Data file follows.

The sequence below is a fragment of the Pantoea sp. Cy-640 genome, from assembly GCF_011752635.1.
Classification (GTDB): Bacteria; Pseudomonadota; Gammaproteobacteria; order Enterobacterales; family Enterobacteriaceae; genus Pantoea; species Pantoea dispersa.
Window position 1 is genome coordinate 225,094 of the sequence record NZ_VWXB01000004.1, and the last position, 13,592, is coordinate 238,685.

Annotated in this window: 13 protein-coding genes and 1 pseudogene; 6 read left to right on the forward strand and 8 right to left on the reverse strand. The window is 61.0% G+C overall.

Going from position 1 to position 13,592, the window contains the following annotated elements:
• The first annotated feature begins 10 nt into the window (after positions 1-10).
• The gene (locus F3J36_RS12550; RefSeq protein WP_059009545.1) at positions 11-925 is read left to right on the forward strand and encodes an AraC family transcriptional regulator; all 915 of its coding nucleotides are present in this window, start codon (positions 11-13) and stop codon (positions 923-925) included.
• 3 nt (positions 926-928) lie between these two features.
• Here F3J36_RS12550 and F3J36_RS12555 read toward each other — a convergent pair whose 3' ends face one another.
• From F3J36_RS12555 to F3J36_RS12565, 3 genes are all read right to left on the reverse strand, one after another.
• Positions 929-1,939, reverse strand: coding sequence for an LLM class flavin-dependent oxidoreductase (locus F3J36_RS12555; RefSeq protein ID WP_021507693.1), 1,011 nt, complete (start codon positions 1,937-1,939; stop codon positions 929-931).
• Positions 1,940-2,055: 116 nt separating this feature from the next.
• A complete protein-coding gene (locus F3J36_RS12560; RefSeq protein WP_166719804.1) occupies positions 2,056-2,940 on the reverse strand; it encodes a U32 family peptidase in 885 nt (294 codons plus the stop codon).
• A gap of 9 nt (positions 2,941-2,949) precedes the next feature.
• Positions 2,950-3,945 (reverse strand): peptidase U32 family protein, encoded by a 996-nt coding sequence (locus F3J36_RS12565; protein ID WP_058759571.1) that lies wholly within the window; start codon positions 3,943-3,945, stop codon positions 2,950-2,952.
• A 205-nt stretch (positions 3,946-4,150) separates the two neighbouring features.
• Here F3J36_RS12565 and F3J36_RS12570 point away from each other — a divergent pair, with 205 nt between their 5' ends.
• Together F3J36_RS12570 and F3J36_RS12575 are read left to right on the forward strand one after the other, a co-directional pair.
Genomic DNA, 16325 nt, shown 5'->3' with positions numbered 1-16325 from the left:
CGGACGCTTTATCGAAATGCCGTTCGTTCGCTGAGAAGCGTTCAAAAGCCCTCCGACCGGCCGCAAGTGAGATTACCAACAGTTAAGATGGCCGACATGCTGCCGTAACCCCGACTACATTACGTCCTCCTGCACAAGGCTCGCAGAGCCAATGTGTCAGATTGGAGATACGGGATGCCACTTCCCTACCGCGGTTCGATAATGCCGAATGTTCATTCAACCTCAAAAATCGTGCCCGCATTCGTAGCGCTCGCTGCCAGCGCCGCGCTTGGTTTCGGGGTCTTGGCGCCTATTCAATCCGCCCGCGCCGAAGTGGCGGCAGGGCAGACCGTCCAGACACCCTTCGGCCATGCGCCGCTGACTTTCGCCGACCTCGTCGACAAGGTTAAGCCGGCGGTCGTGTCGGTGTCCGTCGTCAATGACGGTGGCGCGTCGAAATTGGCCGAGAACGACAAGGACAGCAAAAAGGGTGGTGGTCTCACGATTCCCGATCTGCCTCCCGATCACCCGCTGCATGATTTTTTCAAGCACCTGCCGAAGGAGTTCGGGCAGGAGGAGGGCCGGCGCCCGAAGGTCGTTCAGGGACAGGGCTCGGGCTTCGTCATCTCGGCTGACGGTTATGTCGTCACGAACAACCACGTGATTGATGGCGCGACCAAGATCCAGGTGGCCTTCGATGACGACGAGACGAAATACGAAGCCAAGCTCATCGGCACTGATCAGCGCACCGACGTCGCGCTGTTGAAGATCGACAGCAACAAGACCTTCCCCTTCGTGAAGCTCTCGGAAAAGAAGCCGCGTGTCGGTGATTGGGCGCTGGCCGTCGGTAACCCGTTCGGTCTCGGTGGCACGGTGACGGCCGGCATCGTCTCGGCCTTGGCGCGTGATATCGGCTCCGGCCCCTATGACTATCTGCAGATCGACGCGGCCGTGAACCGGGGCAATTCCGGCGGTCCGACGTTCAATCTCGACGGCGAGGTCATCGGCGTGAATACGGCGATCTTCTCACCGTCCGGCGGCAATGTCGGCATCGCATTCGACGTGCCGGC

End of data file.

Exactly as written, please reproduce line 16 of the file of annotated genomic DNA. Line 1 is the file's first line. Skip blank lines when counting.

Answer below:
• A 205-nt stretch (positions 3,946-4,150) separates the two neighbouring features.